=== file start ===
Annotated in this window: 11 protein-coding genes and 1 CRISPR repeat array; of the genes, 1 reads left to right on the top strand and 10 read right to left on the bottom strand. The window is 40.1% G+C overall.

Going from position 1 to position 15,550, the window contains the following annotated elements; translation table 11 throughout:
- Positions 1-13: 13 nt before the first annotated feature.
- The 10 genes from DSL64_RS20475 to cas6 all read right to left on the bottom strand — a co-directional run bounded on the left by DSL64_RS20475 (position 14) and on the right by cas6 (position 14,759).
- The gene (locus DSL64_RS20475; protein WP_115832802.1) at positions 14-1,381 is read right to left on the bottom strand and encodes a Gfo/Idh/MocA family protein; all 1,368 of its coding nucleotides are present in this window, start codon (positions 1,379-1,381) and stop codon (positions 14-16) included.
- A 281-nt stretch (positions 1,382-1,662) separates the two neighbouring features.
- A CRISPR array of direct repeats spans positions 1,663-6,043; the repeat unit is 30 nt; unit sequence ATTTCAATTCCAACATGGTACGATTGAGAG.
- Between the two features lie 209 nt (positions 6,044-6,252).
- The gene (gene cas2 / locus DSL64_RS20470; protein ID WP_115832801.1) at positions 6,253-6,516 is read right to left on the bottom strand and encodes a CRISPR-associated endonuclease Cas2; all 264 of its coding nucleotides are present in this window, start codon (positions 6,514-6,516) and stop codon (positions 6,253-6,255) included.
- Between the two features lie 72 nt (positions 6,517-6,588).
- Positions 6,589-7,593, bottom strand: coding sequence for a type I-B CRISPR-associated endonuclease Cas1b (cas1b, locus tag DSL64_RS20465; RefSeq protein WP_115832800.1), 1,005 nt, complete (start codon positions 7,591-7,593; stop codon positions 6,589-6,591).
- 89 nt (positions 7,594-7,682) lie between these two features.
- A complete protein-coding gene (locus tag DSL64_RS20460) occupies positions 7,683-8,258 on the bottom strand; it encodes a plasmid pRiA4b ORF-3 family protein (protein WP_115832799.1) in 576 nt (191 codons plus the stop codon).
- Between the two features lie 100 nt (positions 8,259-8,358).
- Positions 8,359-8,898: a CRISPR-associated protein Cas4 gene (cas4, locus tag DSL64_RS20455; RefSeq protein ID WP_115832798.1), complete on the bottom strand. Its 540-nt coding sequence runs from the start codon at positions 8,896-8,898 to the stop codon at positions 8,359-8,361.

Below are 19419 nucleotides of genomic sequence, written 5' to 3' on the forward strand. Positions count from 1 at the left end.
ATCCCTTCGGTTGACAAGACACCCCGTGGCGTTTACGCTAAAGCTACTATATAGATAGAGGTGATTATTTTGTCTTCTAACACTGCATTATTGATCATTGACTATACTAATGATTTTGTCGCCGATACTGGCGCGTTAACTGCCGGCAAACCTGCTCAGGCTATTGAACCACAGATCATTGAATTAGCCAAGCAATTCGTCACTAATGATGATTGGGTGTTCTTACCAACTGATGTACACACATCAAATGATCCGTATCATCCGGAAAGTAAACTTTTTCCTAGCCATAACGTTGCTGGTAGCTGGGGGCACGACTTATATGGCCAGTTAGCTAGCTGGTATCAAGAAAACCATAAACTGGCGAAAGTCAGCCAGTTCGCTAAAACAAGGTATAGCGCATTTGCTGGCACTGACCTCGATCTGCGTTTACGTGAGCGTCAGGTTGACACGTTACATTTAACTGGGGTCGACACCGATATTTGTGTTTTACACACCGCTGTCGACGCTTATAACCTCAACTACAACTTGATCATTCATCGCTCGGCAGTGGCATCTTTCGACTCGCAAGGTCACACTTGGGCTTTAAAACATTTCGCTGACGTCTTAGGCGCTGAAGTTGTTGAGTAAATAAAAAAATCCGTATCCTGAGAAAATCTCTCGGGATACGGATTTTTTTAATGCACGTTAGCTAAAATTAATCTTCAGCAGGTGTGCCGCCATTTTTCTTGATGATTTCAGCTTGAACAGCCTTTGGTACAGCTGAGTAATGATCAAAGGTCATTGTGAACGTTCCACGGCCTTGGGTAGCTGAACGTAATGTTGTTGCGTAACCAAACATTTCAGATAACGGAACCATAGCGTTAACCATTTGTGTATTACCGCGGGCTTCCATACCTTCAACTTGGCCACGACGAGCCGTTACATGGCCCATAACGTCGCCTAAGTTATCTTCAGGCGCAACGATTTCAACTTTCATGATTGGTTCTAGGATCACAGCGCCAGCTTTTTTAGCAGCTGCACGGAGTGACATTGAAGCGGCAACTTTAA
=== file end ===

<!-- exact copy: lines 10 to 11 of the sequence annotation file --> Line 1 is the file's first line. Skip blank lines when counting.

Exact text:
- Between the two features lie 72 nt (positions 6,517-6,588).
- Positions 6,589-7,593, bottom strand: coding sequence for a type I-B CRISPR-associated endonuclease Cas1b (cas1b, locus tag DSL64_RS20465; RefSeq protein WP_115832800.1), 1,005 nt, complete (start codon positions 7,591-7,593; stop codon positions 6,589-6,591).